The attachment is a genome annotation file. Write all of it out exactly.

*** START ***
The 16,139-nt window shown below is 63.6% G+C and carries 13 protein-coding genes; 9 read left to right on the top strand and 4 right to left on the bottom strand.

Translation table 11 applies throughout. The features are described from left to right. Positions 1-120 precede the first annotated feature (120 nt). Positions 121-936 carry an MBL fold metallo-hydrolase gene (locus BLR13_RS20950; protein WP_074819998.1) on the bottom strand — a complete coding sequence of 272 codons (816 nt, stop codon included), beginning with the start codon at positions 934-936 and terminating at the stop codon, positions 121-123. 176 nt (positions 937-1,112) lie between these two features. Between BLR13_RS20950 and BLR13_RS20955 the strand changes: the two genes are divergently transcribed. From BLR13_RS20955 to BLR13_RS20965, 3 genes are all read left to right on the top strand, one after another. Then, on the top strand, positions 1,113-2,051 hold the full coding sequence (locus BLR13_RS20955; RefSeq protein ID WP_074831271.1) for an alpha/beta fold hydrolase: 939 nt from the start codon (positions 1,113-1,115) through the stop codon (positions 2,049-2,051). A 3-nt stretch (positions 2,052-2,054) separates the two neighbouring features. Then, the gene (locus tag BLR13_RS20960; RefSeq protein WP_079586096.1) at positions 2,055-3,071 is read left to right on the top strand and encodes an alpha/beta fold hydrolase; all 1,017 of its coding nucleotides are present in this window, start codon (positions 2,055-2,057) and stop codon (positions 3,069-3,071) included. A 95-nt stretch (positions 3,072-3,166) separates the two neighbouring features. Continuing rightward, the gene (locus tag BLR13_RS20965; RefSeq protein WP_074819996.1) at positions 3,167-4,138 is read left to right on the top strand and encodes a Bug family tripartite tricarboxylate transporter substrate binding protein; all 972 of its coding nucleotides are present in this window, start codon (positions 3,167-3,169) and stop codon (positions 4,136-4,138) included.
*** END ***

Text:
The 16,139-nt window shown below is 63.6% G+C and carries 13 protein-coding genes; 9 read left to right on the top strand and 4 right to left on the bottom strand.

Translation table 11 applies throughout. The features are described from left to right. Positions 1-120 precede the first annotated feature (120 nt). Positions 121-936 carry an MBL fold metallo-hydrolase gene (locus BLR13_RS20950; protein WP_074819998.1) on the bottom strand — a complete coding sequence of 272 codons (816 nt, stop codon included), beginning with the start codon at positions 934-936 and terminating at the stop codon, positions 121-123. 176 nt (positions 937-1,112) lie between these two features. Between BLR13_RS20950 and BLR13_RS20955 the strand changes: the two genes are divergently transcribed. From BLR13_RS20955 to BLR13_RS20965, 3 genes are all read left to right on the top strand, one after another. Then, on the top strand, positions 1,113-2,051 hold the full coding sequence (locus BLR13_RS20955; RefSeq protein ID WP_074831271.1) for an alpha/beta fold hydrolase: 939 nt from the start codon (positions 1,113-1,115) through the stop codon (positions 2,049-2,051). A 3-nt stretch (positions 2,052-2,054) separates the two neighbouring features. Then, the gene (locus tag BLR13_RS20960; RefSeq protein WP_079586096.1) at positions 2,055-3,071 is read left to right on the top strand and encodes an alpha/beta fold hydrolase; all 1,017 of its coding nucleotides are present in this window, start codon (positions 2,055-2,057) and stop codon (positions 3,069-3,071) included. A 95-nt stretch (positions 3,072-3,166) separates the two neighbouring features. Continuing rightward, the gene (locus tag BLR13_RS20965; RefSeq protein WP_074819996.1) at positions 3,167-4,138 is read left to right on the top strand and encodes a Bug family tripartite tricarboxylate transporter substrate binding protein; all 972 of its coding nucleotides are present in this window, start codon (positions 3,167-3,169) and stop codon (positions 4,136-4,138) included.